Topic By Topic Comparisons Of Constitutions I And Ii: The Articles Of Confederation And The Early Constitution, Peter J. Aschenbrenner Aug 2013

Topic By Topic Comparisons Of Constitutions I And Ii: The Articles Of Confederation And The Early Constitution, Peter J. Aschenbrenner

Peter J. Aschenbrenner

Topics in the Articles of Confederation and the Early Constitution are surveyed, thereby cumulating the surveys appearing in Comparing American Constitutions I and II: Topics Treated in Constitution II Compared to Similar Topics in Constitution I, 2 OCL 206, which starts from the Early Constitution and traces roots and origins by topic back into the Articles of Confederation. Comparing American Constitutions I and II: Topics Treated in Constitution I with Similar Topics Followed into Constitution II, 2 OCL 553, takes the reverse view.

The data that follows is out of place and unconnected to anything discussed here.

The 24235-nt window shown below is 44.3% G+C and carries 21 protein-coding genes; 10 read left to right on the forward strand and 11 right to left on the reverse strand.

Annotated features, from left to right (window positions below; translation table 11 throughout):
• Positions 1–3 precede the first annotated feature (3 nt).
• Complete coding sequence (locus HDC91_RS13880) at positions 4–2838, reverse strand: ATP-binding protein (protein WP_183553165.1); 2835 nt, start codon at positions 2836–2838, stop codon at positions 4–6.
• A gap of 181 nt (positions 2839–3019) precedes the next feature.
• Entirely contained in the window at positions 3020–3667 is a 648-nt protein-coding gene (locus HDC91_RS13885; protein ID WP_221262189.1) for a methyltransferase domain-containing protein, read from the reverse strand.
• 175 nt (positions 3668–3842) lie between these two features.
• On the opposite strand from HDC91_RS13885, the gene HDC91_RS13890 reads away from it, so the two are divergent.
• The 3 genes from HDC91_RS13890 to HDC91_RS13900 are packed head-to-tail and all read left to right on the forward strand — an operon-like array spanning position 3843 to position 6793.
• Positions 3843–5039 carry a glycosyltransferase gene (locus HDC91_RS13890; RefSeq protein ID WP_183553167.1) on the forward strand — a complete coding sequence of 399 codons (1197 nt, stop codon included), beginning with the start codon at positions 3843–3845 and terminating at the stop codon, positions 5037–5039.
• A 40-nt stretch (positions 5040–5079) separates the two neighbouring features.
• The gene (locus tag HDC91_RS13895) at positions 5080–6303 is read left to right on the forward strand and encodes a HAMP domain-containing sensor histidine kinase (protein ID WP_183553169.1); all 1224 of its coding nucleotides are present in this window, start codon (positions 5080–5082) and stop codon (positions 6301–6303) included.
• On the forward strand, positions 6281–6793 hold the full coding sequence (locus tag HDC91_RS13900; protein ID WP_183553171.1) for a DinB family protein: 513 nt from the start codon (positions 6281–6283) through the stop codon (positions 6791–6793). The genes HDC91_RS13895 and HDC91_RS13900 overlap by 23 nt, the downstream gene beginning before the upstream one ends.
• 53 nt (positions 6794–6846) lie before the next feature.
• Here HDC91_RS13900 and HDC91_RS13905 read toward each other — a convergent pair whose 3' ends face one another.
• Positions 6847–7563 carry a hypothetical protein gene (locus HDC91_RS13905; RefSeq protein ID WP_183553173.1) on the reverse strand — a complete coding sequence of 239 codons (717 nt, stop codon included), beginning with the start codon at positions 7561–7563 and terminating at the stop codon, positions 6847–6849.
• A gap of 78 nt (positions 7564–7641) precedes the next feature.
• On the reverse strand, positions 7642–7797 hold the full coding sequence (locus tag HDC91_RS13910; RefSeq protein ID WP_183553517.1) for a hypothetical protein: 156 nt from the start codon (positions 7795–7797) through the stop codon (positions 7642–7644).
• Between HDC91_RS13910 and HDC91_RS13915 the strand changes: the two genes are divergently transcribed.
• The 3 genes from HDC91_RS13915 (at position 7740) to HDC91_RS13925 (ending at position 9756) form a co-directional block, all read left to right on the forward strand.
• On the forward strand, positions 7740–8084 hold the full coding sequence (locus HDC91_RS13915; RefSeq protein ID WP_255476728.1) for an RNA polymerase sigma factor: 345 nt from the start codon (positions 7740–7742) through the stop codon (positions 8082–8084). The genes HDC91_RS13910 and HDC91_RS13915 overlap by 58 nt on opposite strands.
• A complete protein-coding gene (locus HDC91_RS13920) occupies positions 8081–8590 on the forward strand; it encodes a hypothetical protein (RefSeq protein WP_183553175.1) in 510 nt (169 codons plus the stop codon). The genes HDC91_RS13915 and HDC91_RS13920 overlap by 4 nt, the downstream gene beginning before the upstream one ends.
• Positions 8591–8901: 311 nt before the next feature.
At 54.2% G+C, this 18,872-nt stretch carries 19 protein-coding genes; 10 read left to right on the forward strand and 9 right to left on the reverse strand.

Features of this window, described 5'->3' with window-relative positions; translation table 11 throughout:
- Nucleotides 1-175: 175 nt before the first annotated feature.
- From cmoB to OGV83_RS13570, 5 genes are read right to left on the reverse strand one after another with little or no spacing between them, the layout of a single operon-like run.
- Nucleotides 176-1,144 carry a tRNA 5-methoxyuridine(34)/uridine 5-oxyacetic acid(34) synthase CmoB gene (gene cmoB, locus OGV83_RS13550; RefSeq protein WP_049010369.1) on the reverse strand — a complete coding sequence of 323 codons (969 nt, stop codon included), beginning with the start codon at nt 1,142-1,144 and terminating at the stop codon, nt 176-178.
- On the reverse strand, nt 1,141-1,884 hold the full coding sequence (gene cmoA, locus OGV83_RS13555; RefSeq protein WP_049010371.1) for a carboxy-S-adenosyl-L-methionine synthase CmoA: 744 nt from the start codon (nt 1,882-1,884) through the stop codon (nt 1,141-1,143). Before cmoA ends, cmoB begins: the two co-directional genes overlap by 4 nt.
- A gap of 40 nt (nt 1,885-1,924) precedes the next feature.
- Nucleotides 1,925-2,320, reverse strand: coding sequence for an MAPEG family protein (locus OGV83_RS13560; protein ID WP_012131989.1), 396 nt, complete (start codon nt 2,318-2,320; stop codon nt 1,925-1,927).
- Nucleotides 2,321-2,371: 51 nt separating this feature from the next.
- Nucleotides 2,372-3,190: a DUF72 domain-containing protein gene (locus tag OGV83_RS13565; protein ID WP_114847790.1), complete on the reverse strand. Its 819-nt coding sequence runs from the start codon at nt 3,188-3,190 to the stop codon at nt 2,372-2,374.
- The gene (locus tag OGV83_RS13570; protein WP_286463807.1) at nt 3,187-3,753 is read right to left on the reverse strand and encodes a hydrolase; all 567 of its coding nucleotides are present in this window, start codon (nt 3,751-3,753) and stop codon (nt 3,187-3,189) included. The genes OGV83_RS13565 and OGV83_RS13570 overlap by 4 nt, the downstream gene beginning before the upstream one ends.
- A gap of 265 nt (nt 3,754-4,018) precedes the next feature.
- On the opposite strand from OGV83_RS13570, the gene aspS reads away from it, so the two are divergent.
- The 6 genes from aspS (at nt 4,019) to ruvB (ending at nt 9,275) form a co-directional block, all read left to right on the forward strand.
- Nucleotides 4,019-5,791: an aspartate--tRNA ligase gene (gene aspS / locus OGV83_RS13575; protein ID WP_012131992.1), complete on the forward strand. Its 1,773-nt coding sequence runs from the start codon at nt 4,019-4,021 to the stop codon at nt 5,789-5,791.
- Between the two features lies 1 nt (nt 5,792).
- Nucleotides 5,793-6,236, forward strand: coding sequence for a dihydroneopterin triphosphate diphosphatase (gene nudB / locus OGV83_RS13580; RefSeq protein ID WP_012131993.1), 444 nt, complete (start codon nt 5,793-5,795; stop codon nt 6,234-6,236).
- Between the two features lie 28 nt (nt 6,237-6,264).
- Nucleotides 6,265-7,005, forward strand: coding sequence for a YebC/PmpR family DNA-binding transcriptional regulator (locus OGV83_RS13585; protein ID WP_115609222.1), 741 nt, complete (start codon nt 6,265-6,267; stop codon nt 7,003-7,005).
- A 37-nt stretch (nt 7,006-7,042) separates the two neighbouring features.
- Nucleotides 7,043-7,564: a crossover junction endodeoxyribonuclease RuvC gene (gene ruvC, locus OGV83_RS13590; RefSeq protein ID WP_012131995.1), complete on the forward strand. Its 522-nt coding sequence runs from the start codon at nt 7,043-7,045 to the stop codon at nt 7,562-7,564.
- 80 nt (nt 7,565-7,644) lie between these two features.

Introducing Constitutional Text Units (And Related Issues), Peter J. Aschenbrenner Aug 2013

Introducing Constitutional Text Units (And Related Issues), Peter J. Aschenbrenner

Peter J. Aschenbrenner

An alternative presentation of constitutional text is proposed; OCL offers to locate constitutional text in typographically represented space and time. A new numbering system is proposed which obviates the annoying brackets, asertisks, footnotes and other punctuography of modern presentations of the Early Constitution.